GM resistance increasing in India
2.Kerala Food Processing Associations Reject GM-Foods
1.Activists want BRAI Bill scrapped
Express News Service, Nov 12 2011
CHENNAI: Terming the Biotechnology Regulatory Authority of India (BRAI) Bill as a "threat to the food sovereignty and security of the country," a committee formed by various activists, farmers' groups and traders in the State on Friday demanded that the Bill be scrapped with immediate effect. They requested the State government to take a stand against the infringement on its powers by the Centre through the Bill, expected to the tabled in Parliament in the winter session.
At a press conference here, members of the Joint Action Committee against BRAI Bill said the core objectives of the law were against the farmers as the Bill, without fully examining the pros and cons of the genetically modified (GM) crops, had come to the conclusion that GM crops were a necessity to the country and was setting up a regulatory body that would have "no transparency."
Elaborating on the Tamil Nadu experience with Bt Cotton, data for which was obtained from the government itself and released as a document on Friday, the activists said unlike the promise made by the GM seeds manufacturing companies, the use of pesticides has not come down. The cost of cultivation of cotton, which com es to about Rs 22,350 per hectare in 1999-2000, has doubled to Rs 42,145 in 20 09.
Pointing to the provisions in the proposed law, convenor of the Alliance for Sustainable Agriculture Kavita Kuruganti said the law gave the Centre overriding powers over the State governments despite agriculture being in the State list. Seven States have already taken a no-GM stand and Bihar has even written to the Centre.
Activists also said Section 2 of the Bill has brought in an expediency clause whereby the whole regulation of biotechnology is vested with the Centre. This apart, Sections 81 and 87 gave the Centre vast overriding powers that would affect the laws enacted by the States.
Promotion of genetic engineering is one of the objectives of the Department of Biotechnology coming under the Ministry of Science and Technology. This looked like a classic case of “promoter being the regulator” as the same ministry is the nodal agency for the Bill.
Sridhar Radhakrishnan, convenor of the Coalition for GM Free India, said an analysis of farmer suicides had revealed that most such incidents took place in Bt Cotton cultivating belts such as Vidarbha in Maharashtra. He questioned the rationale behind rushing with a regulatory Bill when a Parliament Standing Panle was still looking into the issue of GM technology. Later, the activists met Minister for Agriculture S Damodaran and submitted a representation.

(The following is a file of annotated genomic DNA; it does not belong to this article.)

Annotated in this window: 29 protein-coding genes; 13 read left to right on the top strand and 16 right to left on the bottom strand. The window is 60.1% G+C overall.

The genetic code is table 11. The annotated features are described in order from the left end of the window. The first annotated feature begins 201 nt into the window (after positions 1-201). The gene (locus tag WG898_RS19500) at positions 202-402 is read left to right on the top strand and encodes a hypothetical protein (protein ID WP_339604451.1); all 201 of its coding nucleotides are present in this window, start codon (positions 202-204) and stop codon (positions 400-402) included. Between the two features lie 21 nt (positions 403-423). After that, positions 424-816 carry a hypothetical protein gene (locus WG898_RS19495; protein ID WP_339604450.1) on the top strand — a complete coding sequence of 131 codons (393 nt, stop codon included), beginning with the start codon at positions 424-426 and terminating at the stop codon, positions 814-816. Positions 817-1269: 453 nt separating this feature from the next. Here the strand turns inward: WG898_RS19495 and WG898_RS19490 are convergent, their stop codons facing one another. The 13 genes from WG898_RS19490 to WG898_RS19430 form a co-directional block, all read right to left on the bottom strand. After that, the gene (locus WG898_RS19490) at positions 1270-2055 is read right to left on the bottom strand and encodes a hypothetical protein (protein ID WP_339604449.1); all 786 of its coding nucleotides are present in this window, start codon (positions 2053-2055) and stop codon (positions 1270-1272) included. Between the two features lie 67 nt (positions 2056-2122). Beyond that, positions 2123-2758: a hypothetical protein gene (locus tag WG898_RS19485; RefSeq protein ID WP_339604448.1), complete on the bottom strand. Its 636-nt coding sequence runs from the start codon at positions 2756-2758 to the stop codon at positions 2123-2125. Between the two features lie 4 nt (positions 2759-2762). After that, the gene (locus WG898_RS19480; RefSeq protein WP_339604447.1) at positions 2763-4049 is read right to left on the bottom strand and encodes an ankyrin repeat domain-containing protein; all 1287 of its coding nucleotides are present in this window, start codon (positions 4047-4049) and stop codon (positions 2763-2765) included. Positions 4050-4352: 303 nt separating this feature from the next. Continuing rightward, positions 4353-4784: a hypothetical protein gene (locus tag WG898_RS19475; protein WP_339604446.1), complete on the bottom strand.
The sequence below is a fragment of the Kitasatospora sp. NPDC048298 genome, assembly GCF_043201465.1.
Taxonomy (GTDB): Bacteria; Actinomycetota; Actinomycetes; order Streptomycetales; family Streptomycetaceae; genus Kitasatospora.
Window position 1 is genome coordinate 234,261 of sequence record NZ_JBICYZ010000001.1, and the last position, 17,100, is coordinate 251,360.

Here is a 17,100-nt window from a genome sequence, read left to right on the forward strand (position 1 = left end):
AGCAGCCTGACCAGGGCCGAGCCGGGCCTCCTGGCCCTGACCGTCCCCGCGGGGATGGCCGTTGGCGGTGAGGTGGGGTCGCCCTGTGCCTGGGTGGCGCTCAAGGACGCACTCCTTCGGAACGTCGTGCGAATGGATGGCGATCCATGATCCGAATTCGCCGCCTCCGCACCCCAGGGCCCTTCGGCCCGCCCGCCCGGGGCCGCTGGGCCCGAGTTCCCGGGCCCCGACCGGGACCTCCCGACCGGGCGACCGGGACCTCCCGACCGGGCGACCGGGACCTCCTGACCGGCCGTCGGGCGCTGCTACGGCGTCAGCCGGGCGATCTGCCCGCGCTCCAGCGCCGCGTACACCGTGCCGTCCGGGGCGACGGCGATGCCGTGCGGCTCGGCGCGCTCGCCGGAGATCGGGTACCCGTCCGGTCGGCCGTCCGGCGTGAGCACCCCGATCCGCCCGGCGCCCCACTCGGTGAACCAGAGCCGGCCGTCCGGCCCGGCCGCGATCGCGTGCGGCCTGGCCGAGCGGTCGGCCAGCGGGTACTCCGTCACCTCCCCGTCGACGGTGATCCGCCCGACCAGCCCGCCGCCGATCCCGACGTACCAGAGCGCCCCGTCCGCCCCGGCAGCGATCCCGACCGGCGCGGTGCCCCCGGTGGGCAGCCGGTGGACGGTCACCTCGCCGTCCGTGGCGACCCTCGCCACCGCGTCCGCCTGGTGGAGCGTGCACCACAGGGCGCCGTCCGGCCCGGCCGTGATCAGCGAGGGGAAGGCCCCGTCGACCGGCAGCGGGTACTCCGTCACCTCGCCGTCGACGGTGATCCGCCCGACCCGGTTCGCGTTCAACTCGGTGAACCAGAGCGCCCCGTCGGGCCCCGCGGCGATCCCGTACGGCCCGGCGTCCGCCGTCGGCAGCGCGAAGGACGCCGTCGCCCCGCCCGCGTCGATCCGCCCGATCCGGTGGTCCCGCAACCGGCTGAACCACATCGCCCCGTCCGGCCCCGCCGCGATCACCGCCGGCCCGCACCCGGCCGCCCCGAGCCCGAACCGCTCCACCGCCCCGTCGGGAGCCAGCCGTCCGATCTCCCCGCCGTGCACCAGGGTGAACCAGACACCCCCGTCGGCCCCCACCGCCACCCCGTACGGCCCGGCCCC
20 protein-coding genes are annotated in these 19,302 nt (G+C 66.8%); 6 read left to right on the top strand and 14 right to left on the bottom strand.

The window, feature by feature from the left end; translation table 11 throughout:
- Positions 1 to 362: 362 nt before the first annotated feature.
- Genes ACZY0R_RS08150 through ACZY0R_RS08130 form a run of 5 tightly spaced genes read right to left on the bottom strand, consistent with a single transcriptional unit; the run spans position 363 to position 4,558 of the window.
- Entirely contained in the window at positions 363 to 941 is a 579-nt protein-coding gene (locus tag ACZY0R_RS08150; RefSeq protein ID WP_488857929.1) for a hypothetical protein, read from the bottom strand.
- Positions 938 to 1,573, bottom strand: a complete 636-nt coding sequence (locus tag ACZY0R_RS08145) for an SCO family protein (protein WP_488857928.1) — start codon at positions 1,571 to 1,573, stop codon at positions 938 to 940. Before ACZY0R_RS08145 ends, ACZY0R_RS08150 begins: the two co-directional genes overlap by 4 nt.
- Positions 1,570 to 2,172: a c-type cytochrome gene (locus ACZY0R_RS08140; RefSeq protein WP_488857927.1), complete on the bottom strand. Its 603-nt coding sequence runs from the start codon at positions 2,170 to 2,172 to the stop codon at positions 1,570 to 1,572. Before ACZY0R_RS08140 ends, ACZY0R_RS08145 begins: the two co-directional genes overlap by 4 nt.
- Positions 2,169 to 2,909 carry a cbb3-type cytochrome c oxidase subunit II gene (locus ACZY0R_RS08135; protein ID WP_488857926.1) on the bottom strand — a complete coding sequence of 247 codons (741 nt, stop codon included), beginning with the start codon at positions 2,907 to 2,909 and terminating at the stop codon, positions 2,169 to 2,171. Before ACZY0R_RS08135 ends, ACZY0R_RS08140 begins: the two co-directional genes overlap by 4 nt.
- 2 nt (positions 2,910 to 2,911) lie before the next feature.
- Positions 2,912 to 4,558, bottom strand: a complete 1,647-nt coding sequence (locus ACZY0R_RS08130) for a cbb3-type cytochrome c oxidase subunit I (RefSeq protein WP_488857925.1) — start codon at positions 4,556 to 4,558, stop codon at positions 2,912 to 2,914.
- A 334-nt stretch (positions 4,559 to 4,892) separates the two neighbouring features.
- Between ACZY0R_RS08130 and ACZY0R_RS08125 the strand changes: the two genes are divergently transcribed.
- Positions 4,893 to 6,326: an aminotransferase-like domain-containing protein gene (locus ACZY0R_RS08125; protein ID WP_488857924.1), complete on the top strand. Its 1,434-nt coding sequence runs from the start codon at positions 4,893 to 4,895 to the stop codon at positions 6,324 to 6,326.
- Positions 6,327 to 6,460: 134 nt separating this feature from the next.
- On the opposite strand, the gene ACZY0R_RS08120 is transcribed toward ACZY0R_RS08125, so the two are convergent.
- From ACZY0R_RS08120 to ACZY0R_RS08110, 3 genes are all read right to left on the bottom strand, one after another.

2.Kerala Food Processing Associations Reject GM-Foods
The Hindu, November 13 2011
The Kerala Roller Flour Millers Association and the All Kerala Bread Manufacturers Association has called for the immediate ban on open air releases of Genetically Modified (GM) food crops.
The call comes amidst reports that the controversial Biotechnology Regulatory Authority of India (BRAI) Bill will be tabled in the coming winter session of the Parliament.
Memoranda in this connection on November 11 to the Food Safety Standards Authority of India (FSSAI), the Genetic Engineering Appraisal Committee, the Ministry of Food Processing Industries and the Confederation of Indian Industry, the two food associations stated that their members have decided to reject GM food crops.
The communication says that the decision was taken after considering the concerns expressed at the 6th National Trade Fair for Bakery and Pastry Professionals in India held in Mumbai from November 6 to 11 on the implications that GM foods have on trade both within the country and outside. As per the decision the two associations will not accept GM crops from November.
The memoranda states that a consumer opinion poll conducted by the market research agency Gfk Mode shows that close to 80 per cent of the consumers in the country would not accept food containing genetically modified organisms. They said that in this backdrop any open release of GM crops is a cause of serious concern to them.
Demanding GM free zones, the associations said that in the past concerns had led to the ban on any open release, including experimental trials, of GM rice in the entire Basmati belt of the country. “This was to safeguard the rice exports from GM contamination which could have led to loss of trade”.
The memoranda says that since both the associations represent a significant part of the Indian food industry, it is essential for them to avoid any chances of contamination from GM crops into their chain of supplies especially in the regions from where they source their raw materials. The memorandum cites seven such regions in the country which are of concern to them and they are wheat from Uttar Pradesh, Punjab, Haryana, Rajasthan, Madhya Pradesh, Gujarat and Bihar.
The two associations have urged the FSSAI to take up the issue with the Union Government in order to ensure that policies are put in place to safeguard the interests of the food processing industry.
Meanwhile in a communication to The Hindu in this connection the environmental organisation Greenpeace India wanted the Union Government to take into consideration the massive opposition that GM crops are facing from all stakeholders. “In this backdrop the BRAI Bill should be redrafted from its current form to one that underscores bio-safety”.
Greenpeace feels that in the current form the BRAI Bill falls flat in terms of its capacity as a regulator “because of the very fact that it seems more like a promoter than a regulator of GM crops”. The fear is that the BRAI Bill aims at bringing back the Bt brinjal and rice against the wishes of the people, the communication said.